The European Union has drafted plans to build up forests, grasslands and other natural “carbon sinks” that absorb carbon dioxide from the atmosphere to help curb climate change, according to a draft document seen by Reuters on Tuesday.
Carbon sinks have gained in importance as countries strive to reach “net zero” emissions by 2050, the goal scientists say the world must meet to avoid the worst effects of climate change. Net-zero emissions means emitting no more greenhouse gases than can be balanced by removing gases from the atmosphere.
EU forests, grasslands, croplands and wetlands altogether removed a net 263 million tonnes of CO2 equivalent (CO2e) from the atmosphere in 2018, according to the European Commission. That tally also accounts for the amount of CO2 released when trees were cut down or wildlands burned.
The Commission will next week propose a target to expand the EU’s sink to absorb 310 million CO2e per year by 2030 by giving each member state a legally binding goal, according to the draft.
The proposal would require better protections for forests and wildlands, which have shrunk because of logging, demand for biomass energy and threats worsened by climate change such as wildfires and pests.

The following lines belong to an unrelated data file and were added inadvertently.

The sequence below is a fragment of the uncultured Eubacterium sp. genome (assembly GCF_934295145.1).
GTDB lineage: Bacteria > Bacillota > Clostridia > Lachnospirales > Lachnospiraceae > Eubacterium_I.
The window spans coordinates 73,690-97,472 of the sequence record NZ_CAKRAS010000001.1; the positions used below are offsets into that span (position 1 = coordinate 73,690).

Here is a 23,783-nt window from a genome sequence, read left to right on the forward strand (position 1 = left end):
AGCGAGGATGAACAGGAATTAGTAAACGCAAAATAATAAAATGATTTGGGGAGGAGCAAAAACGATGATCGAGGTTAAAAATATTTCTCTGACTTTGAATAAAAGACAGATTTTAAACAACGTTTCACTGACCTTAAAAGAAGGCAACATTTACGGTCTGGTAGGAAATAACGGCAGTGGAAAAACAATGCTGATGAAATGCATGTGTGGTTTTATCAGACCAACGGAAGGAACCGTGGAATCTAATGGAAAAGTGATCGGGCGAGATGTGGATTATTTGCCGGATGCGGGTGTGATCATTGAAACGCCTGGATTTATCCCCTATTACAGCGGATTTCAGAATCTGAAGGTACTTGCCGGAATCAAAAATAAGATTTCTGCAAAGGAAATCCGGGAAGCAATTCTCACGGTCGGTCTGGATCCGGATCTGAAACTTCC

The draft did not define the national targets, which would replace a current requirement to ensure that CO2 sinks do not shrink this decade.
From 2031, the EU would also begin accounting for agricultural emissions of gases including methane – another potent greenhouse gas – in its net carbon sink tally. EU agriculture emissions have not decreased since 2010.
The proposal is due to be published on July 14 as part of a broader package of climate policies whose main thrust will be cutting CO2 emissions from sources such as vehicles, factories and power plants.
The policies will then be negotiated by member states and the European Parliament, a politically delicate process that could take up to two years.
The EU also plans to establish a system of carbon removal certificates, according to the draft proposal, which farmers and foresters could sell to polluters needing to balance their emissions – creating a financial incentive to store carbon.
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